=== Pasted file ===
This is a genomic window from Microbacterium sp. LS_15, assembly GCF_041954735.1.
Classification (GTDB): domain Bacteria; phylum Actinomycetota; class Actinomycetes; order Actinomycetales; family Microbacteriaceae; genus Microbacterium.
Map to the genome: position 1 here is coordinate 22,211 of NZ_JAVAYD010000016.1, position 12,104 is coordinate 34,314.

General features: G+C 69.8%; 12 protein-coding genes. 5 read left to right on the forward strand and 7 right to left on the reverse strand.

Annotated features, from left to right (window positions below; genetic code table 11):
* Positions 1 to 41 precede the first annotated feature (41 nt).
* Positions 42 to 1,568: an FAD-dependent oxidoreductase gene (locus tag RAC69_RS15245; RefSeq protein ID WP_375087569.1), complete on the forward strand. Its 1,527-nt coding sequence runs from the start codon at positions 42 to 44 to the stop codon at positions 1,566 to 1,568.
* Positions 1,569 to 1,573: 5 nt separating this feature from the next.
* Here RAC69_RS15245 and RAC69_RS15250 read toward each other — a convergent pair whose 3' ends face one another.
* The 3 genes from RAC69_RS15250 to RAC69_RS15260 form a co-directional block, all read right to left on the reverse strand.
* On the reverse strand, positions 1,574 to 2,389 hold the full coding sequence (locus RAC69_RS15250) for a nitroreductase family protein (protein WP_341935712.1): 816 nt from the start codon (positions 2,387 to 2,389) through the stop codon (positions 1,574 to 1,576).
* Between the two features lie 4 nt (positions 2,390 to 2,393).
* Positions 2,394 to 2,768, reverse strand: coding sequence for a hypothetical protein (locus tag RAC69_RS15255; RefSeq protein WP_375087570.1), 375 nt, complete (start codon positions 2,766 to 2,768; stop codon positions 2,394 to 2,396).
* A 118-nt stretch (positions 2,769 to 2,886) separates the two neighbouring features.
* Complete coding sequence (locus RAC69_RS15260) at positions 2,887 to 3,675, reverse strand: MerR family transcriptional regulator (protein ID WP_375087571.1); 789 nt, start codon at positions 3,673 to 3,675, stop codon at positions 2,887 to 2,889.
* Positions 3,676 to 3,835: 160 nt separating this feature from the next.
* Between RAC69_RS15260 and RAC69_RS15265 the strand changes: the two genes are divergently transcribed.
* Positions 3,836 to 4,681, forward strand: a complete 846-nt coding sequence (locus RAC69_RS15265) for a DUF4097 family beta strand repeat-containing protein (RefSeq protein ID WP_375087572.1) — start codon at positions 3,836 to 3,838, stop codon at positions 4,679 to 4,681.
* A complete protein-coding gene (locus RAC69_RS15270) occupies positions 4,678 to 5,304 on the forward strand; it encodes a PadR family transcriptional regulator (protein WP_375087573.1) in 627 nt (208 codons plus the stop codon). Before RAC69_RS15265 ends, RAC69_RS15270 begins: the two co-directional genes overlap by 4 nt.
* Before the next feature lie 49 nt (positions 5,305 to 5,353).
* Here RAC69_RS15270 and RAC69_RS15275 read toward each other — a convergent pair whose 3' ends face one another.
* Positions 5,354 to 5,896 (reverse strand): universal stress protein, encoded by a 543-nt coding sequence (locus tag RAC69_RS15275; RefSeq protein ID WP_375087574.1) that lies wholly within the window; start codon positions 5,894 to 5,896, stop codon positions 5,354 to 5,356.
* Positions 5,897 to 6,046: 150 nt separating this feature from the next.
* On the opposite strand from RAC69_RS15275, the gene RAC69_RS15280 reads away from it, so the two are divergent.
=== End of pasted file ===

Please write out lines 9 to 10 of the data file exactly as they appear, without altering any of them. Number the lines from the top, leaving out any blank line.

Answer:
* Here RAC69_RS15245 and RAC69_RS15250 read toward each other — a convergent pair whose 3' ends face one another.
* The 3 genes from RAC69_RS15250 to RAC69_RS15260 form a co-directional block, all read right to left on the reverse strand.